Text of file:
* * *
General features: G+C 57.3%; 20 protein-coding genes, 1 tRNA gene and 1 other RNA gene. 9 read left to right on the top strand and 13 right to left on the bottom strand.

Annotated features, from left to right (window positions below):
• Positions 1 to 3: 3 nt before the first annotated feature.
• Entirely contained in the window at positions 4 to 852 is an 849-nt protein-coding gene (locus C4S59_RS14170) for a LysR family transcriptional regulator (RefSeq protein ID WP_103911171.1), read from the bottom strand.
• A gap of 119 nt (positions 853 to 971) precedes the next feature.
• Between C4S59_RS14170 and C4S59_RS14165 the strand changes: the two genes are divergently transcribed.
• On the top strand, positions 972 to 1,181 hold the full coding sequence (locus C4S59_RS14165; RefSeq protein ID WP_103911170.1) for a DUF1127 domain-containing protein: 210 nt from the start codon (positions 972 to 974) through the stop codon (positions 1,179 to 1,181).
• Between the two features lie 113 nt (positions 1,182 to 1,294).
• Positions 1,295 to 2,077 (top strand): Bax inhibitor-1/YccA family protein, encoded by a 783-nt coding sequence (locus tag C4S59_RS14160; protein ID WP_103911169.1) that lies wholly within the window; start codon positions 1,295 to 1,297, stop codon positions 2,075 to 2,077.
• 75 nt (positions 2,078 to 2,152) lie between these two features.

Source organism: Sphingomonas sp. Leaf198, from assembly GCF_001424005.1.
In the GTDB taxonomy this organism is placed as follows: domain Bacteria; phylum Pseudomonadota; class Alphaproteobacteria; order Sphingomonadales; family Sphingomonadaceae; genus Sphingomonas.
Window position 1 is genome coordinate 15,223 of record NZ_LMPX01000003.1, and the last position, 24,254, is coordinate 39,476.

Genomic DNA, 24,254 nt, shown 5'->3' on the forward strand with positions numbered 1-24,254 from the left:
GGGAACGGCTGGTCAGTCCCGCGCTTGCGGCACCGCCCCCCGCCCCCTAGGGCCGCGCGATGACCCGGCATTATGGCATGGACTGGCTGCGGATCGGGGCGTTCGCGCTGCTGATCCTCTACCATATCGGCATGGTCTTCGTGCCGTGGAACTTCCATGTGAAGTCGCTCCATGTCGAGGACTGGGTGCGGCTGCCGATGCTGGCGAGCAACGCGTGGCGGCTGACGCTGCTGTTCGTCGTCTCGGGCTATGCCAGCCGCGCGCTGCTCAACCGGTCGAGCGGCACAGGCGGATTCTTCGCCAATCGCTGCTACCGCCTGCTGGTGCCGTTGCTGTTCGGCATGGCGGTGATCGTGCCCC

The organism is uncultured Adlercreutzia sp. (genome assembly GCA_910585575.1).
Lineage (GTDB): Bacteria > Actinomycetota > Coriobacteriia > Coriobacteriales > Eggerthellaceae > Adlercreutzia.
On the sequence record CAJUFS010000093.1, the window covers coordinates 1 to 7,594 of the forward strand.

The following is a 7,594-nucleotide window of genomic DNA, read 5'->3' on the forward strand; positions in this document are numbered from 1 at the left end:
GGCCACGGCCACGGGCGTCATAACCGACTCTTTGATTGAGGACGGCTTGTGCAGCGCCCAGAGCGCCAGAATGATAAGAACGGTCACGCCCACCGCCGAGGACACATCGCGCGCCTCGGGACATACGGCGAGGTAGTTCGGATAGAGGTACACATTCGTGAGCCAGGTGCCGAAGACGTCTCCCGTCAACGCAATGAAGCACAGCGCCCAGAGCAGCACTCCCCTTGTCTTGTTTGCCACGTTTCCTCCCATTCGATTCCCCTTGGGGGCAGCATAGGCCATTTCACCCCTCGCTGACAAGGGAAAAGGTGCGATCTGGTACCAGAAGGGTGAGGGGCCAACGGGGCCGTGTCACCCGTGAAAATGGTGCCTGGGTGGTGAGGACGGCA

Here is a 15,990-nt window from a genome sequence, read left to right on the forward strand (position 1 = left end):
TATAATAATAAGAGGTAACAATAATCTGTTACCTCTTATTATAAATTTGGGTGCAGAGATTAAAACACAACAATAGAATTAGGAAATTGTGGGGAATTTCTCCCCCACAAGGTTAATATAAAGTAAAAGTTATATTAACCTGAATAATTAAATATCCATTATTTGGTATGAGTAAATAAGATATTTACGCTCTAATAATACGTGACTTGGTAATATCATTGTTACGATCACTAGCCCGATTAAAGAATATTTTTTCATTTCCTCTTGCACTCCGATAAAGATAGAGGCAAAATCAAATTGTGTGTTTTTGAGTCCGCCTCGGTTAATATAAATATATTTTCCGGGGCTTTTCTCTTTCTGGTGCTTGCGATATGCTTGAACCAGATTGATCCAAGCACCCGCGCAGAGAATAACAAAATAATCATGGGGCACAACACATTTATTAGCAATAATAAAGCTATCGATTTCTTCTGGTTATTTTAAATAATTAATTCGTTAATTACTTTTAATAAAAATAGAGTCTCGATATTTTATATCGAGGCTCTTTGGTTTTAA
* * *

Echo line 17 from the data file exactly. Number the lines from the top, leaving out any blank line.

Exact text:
Lineage (GTDB): Bacteria > Actinomycetota > Coriobacteriia > Coriobacteriales > Eggerthellaceae > Adlercreutzia.